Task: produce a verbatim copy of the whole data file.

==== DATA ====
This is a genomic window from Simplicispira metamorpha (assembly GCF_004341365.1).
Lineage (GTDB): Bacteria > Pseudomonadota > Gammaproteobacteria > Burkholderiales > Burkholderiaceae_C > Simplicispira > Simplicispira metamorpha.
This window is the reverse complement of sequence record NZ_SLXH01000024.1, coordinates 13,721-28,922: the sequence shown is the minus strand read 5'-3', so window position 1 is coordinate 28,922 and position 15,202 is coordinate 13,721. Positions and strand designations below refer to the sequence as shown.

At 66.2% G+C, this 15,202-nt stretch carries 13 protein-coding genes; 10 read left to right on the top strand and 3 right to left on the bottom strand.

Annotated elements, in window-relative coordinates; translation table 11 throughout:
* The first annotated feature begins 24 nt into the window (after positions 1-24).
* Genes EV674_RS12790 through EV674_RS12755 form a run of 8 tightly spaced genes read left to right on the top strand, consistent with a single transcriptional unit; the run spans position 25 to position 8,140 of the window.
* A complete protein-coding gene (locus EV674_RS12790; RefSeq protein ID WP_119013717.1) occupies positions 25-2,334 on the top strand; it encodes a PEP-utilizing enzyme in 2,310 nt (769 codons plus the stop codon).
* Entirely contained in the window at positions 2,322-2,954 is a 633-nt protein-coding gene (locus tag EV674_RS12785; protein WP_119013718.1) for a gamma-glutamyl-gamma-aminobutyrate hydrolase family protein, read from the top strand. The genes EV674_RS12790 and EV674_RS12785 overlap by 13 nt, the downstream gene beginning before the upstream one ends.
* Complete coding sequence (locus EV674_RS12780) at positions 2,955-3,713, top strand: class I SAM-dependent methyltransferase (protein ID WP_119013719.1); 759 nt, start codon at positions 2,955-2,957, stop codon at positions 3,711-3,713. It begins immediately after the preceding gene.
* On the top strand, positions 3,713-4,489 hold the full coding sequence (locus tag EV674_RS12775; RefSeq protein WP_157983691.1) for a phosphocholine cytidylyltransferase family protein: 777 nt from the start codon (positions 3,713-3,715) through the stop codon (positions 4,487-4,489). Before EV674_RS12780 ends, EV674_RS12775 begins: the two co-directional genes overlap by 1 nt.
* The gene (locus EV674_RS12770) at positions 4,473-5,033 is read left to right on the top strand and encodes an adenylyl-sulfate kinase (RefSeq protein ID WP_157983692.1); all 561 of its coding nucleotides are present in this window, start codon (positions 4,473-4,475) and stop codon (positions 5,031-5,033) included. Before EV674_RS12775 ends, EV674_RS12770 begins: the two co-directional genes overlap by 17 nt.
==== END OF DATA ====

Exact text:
This is a genomic window from Simplicispira metamorpha (assembly GCF_004341365.1).
Lineage (GTDB): Bacteria > Pseudomonadota > Gammaproteobacteria > Burkholderiales > Burkholderiaceae_C > Simplicispira > Simplicispira metamorpha.
This window is the reverse complement of sequence record NZ_SLXH01000024.1, coordinates 13,721-28,922: the sequence shown is the minus strand read 5'-3', so window position 1 is coordinate 28,922 and position 15,202 is coordinate 13,721. Positions and strand designations below refer to the sequence as shown.

At 66.2% G+C, this 15,202-nt stretch carries 13 protein-coding genes; 10 read left to right on the top strand and 3 right to left on the bottom strand.

Annotated elements, in window-relative coordinates; translation table 11 throughout:
* The first annotated feature begins 24 nt into the window (after positions 1-24).
* Genes EV674_RS12790 through EV674_RS12755 form a run of 8 tightly spaced genes read left to right on the top strand, consistent with a single transcriptional unit; the run spans position 25 to position 8,140 of the window.
* A complete protein-coding gene (locus EV674_RS12790; RefSeq protein ID WP_119013717.1) occupies positions 25-2,334 on the top strand; it encodes a PEP-utilizing enzyme in 2,310 nt (769 codons plus the stop codon).
* Entirely contained in the window at positions 2,322-2,954 is a 633-nt protein-coding gene (locus tag EV674_RS12785; protein WP_119013718.1) for a gamma-glutamyl-gamma-aminobutyrate hydrolase family protein, read from the top strand. The genes EV674_RS12790 and EV674_RS12785 overlap by 13 nt, the downstream gene beginning before the upstream one ends.
* Complete coding sequence (locus EV674_RS12780) at positions 2,955-3,713, top strand: class I SAM-dependent methyltransferase (protein ID WP_119013719.1); 759 nt, start codon at positions 2,955-2,957, stop codon at positions 3,711-3,713. It begins immediately after the preceding gene.
* On the top strand, positions 3,713-4,489 hold the full coding sequence (locus tag EV674_RS12775; RefSeq protein WP_157983691.1) for a phosphocholine cytidylyltransferase family protein: 777 nt from the start codon (positions 3,713-3,715) through the stop codon (positions 4,487-4,489). Before EV674_RS12780 ends, EV674_RS12775 begins: the two co-directional genes overlap by 1 nt.
* The gene (locus EV674_RS12770) at positions 4,473-5,033 is read left to right on the top strand and encodes an adenylyl-sulfate kinase (RefSeq protein ID WP_157983692.1); all 561 of its coding nucleotides are present in this window, start codon (positions 4,473-4,475) and stop codon (positions 5,031-5,033) included. Before EV674_RS12775 ends, EV674_RS12770 begins: the two co-directional genes overlap by 17 nt.